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    Could Your Book Idea Be the Next Best Seller?

    Everyone has a unique story to tell. From explaining business processes to revealing our personal history, we all have a natural desire to share our experiences with the world. As a result, bookstore shelves are packed with numerous titles that promise to entertain, enlighten, and educate readers.

    Perhaps, then, the old saying that "everyone has at least one book in them" is true. If so, how do you know whether your current idea really is book worthy or if it needs some fine-tuning to have maximum marketability?

    Before you put pen to paper (or fingers to keyboard), put your book idea to the test. Use the following questions as a way to hone your idea’s development and create a manuscript destined for the best-seller list.

    • Can you state your book’s purpose in 10 words or less?

      Many new authors face the challenge of wanting to give too much information at once. Instead of focusing on one specific idea, they try to wrap multiple concepts into one book. This approach not only makes it difficult to organize your book, but it also overwhelms your readers.

      With any good book, you can state the book’s specific purpose in 10 words or less. Realize that your purpose is not the same as your theme or plot. The book’s purpose is what you specifically want the reader to do or think as a result of reading your book. Now, a statement such as "to live a better life" or "to run a better business" is not specific. A purpose is not a generalization. It’s a specific action that you motivate the reader to embark upon.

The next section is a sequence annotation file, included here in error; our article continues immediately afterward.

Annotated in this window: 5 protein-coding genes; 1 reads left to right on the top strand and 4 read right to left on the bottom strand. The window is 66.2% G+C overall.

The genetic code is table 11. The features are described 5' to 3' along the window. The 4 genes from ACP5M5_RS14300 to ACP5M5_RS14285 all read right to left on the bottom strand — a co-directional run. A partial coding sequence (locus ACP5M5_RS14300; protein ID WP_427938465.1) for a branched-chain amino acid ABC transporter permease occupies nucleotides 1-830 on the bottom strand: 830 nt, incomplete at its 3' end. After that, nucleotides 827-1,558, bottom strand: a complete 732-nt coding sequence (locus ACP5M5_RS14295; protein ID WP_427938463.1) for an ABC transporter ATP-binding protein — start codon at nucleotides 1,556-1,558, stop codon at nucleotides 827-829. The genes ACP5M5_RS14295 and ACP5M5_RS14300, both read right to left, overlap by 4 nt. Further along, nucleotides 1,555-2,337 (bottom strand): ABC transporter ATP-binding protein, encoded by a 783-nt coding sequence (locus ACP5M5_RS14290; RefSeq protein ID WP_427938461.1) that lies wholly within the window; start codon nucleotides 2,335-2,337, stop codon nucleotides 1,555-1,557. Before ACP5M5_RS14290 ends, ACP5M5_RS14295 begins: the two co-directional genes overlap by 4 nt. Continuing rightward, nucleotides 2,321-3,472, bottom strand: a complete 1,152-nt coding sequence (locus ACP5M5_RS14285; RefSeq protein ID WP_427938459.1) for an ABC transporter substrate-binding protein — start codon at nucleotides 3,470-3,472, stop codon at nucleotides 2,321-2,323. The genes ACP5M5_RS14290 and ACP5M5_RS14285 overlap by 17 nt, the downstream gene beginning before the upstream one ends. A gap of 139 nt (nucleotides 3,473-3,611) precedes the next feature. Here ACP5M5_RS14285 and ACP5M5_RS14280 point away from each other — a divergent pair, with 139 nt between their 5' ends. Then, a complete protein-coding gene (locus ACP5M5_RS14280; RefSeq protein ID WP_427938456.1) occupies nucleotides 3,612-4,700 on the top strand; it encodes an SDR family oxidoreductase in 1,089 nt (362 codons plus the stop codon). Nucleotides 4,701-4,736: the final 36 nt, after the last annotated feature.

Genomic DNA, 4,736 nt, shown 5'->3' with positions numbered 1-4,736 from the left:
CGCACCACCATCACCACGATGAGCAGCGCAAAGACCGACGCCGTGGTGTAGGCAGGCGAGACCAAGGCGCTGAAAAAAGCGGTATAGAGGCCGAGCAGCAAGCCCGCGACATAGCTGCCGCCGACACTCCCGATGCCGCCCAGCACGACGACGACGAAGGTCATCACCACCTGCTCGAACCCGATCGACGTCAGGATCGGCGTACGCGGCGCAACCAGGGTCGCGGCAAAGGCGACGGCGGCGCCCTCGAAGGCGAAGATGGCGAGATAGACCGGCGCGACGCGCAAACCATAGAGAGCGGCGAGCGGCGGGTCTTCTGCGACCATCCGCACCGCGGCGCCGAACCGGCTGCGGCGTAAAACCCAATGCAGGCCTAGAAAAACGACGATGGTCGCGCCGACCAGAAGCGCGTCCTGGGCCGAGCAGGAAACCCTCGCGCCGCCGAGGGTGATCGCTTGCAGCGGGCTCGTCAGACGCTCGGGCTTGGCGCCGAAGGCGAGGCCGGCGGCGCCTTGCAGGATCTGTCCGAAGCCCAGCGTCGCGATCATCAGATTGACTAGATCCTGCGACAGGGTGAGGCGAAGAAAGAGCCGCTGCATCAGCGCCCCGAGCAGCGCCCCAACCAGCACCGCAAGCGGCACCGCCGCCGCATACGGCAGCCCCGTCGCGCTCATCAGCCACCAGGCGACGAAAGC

For example, if you’re writing a business book, your purpose should be to help your readers improve one specific business function, such as its marketing efforts, its customer service, its project management, etc. Your purpose should not be "to teach business executives how to create better marketing materials, deliver improved customer service, establish long-term customer relations, increase employee retention, and locate the best new talent." That’s simply too much for one book to cover. Keep your purpose specific so you can deliver targeted and useful information.


    • Does your book have a specific audience?

      While you certainly want a large audience to market your book to, you also want an audience that’s targeted to your topic. Simply stating that your audience is "business people" or "women" or "the general public" is not a targeted audience. Why? Not all business people have the same concerns, not all women are interested in the same topics, and not everyone in the general public will be able to identify with your ideas.

      When you narrow your audience to include those with a specific tie to your theme or who fit a certain demographic, you gain a marketing edge that can position your book more effectively. So instead of stating that your audience is "business people," perhaps you can narrow it down to "company owners," "middle management," or "entrepreneurs." Rather than target the broad category of "women," you’d have better sales by focusing on "women over age 50," "working moms," or "single women under age 35." All these categories consist of a large number of people, yet they are narrow enough so you can streamline your message.